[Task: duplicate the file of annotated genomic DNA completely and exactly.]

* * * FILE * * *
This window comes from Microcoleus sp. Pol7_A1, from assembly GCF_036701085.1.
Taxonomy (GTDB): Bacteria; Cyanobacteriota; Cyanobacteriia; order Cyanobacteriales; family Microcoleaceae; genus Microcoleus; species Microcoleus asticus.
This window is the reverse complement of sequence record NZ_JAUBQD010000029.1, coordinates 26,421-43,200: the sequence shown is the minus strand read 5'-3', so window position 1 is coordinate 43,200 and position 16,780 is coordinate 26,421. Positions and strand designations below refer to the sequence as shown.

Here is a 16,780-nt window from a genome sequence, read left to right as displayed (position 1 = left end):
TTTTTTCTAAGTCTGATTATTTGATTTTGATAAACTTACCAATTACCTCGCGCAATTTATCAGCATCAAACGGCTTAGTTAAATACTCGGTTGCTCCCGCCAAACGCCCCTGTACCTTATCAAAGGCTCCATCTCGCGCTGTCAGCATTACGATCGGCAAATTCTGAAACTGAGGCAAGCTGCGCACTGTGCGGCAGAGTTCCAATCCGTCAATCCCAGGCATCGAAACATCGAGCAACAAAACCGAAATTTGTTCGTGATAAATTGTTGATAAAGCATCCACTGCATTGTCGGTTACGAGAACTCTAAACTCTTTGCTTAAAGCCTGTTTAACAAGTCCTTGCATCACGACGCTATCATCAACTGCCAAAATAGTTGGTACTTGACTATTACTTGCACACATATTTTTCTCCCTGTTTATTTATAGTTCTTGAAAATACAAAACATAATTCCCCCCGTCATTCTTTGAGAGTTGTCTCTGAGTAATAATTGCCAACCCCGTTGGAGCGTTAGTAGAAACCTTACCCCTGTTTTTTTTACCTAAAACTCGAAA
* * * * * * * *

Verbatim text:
This window comes from Microcoleus sp. Pol7_A1, from assembly GCF_036701085.1.
Taxonomy (GTDB): Bacteria; Cyanobacteriota; Cyanobacteriia; order Cyanobacteriales; family Microcoleaceae; genus Microcoleus; species Microcoleus asticus.
This window is the reverse complement of sequence record NZ_JAUBQD010000029.1, coordinates 26,421-43,200: the sequence shown is the minus strand read 5'-3', so window position 1 is coordinate 43,200 and position 16,780 is coordinate 26,421. Positions and strand designations below refer to the sequence as shown.

Here is a 16,780-nt window from a genome sequence, read left to right as displayed (position 1 = left end):
TTTTTTCTAAGTCTGATTATTTGATTTTGATAAACTTACCAATTACCTCGCGCAATTTATCAGCATCAAACGGCTTAGTTAAATACTCGGTTGCTCCCGCCAAACGCCCCTGTACCTTATCAAAGGCTCCATCTCGCGCTGTCAGCATTACGATCGGCAAATTCTGAAACTGAGGCAAGCTGCGCACTGTGCGGCAGAGTTCCAATCCGTCAATCCCAGGCATCGAAACATCGAGCAACAAAACCGAAATTTGTTCGTGATAAATTGTTGATAAAGCATCCACTGCATTGTCGGTTACGAGAACTCTAAACTCTTTGCTTAAAGCCTGTTTAACAAGTCCTTGCATCACGACGCTATCATCAACTGCCAAAATAGTTGGTACTTGACTATTACTTGCACACATATTTTTCTCCCTGTTTATTTATAGTTCTTGAAAATACAAAACATAATTCCCCCCGTCATTCTTTGAGAGTTGTCTCTGAGTAATAATTGCCAACCCCGTTGGAGCGTTAGTAGAAACCTTACCCCTGTTTTTTTTACCTAAAACTCGAAA